The twin-engine King Air Beech 65-A90 airplane that crashed shortly after takeoff Friday in Oahu, Hawaii, killed all 11 people on board. The plane was operated by Oahu Parachute Center skydiving company and was carrying customers and instructors to skydive. The crash is the deadliest civil aviation crash in the U.S. since 2011 when a pilot and 10 spectators were killed during an air crash at a Reno, Nevada, airshow.
Witnesses to Friday’s crash in Hawaii explained that the plane was flying at a low altitude after takeoff. They saw the plane roll two times before crashing nose first into the ground. Upon impact, the aircraft exploded leaving only a pile of smoldering remains near a fence at Dillingham Airfield. The National Transportation Safety Board (NTSB) and the Federal Aviation Administration (FAA) are currently investigating the cause of the crash.
Although it could be a year or longer before federal investigators determine the cause of the crash, they discussed during a press conference that they will examine many different factors including the weight of the plane as well as the repair and inspection records of the 52-year-old plane. Specifically, they will examine the quality of repairs made to the plane following a similar, frightening event in 2016 that left the aircraft badly damaged.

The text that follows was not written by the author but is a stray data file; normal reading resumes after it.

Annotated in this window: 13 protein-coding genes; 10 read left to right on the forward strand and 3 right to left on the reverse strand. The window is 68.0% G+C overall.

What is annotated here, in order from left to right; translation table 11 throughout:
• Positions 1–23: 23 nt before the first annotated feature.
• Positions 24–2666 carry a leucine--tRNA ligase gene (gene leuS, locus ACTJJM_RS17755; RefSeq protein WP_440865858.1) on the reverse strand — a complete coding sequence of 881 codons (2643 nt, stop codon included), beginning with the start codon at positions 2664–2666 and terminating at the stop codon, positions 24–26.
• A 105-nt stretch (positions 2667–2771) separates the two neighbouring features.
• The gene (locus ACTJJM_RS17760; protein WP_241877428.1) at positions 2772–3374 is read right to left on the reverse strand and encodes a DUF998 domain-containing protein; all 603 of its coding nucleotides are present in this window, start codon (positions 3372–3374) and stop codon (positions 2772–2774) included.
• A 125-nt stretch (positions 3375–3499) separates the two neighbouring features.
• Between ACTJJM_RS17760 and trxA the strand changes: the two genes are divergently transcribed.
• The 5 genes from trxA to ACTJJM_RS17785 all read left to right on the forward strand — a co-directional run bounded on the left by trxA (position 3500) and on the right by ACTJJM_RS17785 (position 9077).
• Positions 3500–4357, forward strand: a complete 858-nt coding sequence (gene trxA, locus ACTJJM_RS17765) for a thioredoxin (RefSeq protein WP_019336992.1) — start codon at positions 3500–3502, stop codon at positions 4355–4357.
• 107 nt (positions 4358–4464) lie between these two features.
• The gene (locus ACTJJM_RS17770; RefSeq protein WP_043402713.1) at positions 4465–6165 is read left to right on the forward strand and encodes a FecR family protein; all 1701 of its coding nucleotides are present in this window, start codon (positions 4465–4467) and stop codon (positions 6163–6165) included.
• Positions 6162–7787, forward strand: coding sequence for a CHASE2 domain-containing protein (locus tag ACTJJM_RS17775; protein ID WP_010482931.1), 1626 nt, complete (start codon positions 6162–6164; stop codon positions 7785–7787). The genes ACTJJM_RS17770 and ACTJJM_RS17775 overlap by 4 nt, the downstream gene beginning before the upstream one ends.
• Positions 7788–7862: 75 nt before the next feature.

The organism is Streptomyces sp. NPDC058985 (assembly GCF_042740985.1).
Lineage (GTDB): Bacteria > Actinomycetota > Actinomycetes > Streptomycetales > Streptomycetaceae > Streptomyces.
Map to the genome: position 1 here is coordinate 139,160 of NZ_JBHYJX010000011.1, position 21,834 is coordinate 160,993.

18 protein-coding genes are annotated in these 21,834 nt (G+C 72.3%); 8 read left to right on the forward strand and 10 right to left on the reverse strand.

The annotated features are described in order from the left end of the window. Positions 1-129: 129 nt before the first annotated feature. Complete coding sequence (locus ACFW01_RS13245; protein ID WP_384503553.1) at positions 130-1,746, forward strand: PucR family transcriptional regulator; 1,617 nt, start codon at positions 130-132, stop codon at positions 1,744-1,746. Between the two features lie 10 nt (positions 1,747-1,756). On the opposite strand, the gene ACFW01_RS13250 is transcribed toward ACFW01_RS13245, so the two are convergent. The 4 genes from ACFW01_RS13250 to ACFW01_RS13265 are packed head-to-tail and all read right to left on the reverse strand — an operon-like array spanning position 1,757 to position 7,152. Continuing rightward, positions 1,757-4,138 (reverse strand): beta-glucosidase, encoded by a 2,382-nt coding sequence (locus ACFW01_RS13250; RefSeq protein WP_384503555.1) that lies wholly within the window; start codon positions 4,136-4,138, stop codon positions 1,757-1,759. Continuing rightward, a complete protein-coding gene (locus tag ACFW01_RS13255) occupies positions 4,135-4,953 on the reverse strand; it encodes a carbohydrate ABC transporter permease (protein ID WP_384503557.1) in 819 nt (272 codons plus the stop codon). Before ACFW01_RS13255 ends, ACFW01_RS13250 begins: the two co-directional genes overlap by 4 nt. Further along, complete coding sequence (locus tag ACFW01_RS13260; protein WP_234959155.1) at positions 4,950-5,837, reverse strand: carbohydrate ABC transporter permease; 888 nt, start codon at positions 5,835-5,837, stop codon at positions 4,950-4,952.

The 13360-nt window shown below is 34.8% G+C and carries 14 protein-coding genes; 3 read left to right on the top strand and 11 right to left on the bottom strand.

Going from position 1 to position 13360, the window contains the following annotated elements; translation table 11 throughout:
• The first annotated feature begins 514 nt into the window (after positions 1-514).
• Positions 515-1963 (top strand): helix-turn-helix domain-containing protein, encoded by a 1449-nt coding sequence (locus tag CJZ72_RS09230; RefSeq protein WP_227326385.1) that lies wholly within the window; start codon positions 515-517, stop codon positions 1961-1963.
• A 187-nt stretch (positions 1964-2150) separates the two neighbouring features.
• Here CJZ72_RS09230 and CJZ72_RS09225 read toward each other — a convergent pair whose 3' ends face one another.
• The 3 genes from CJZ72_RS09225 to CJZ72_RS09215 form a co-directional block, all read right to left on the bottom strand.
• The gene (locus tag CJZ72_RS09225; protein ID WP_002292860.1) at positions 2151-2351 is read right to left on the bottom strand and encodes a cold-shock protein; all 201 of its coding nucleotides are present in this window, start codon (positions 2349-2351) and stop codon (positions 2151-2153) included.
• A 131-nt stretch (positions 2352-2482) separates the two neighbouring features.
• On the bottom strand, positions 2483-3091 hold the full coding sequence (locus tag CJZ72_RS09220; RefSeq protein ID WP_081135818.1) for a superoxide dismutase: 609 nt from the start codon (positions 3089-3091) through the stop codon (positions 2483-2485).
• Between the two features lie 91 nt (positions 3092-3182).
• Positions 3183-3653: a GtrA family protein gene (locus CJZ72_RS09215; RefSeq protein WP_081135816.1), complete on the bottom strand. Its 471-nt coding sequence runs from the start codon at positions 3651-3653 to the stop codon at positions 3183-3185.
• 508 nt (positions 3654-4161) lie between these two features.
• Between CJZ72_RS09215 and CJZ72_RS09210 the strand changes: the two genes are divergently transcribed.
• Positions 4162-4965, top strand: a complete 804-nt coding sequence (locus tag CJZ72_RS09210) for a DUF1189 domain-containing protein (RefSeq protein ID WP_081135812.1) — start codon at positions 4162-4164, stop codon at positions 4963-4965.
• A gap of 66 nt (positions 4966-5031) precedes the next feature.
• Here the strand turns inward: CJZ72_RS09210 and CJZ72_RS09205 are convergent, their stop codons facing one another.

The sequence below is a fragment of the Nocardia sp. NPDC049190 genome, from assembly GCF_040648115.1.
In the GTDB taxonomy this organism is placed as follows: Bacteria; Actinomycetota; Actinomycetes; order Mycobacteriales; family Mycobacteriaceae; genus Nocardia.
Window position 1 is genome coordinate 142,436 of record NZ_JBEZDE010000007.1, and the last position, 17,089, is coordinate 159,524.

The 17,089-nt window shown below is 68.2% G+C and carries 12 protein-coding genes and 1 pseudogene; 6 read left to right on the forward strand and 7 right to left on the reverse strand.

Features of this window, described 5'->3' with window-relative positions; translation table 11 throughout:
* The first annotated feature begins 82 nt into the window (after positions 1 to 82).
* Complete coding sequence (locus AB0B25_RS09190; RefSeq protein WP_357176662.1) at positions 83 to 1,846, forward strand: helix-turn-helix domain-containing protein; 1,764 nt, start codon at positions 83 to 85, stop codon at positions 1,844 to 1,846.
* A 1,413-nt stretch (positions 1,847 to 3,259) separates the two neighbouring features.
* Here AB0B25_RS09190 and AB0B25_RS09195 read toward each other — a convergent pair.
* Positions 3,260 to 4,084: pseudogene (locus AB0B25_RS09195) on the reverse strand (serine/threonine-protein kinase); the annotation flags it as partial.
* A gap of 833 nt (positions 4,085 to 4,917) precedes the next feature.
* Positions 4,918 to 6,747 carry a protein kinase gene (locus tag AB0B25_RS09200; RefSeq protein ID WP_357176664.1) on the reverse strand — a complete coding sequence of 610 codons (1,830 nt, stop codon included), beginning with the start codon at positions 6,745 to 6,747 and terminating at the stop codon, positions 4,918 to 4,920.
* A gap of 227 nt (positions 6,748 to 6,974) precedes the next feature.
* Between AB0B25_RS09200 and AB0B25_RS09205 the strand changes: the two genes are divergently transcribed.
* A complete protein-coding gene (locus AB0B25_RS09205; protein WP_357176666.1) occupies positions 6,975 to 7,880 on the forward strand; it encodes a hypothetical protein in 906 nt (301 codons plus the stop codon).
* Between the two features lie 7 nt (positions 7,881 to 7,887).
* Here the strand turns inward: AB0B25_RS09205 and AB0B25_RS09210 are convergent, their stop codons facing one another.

In the 2016 event, the plane stalled, spun three times and forced 14 skydivers to jump to safety in the Eastern San Francisco Bay Area. The NTSB report attributed the incident to pilot error. However, during the incident, the plane lost a piece of its horizontal stabilizer and the elevator broke off. The pilot was able to land the damaged plane safely after the skydivers jumped out of the aircraft.
Some of the victims in Friday’s crash have been identified on social media by friends and family members; however, the names and ages have not been officially released yet.
Mike Andrews, a lawyer in the firm’s Personal Injury and Products Liability section, focuses much of his practice on aviation accident litigation. He has represented people seriously injured in aviation crashes, and the family of those killed in both civilian and military airplane crashes and helicopter crashes. He is representing the families of those killed in the Ethiopian Airlines crash related to the Boeing 737Max planes. Mike was recently named by the National Trial Lawyers to the Top 10 Aviation Attorneys list for Alabama. Membership is by invitation only and is extended to most qualified attorneys for each state or region.
He also has written a book on the subject to assist other aviation lawyers, “Aviation Litigation & Accident Investigation.” The book offers an overview to the practitioner about the complexities of aviation crash investigation and litigation. Specifically, it looks at aviation industry regulations and complex defenses and provides basic instruction on preserving evidence, insight into legal issues associated with aviation claims, and anecdotal instances of military and civilian crashes. Mike would be happy to talk with you about any aviation cases.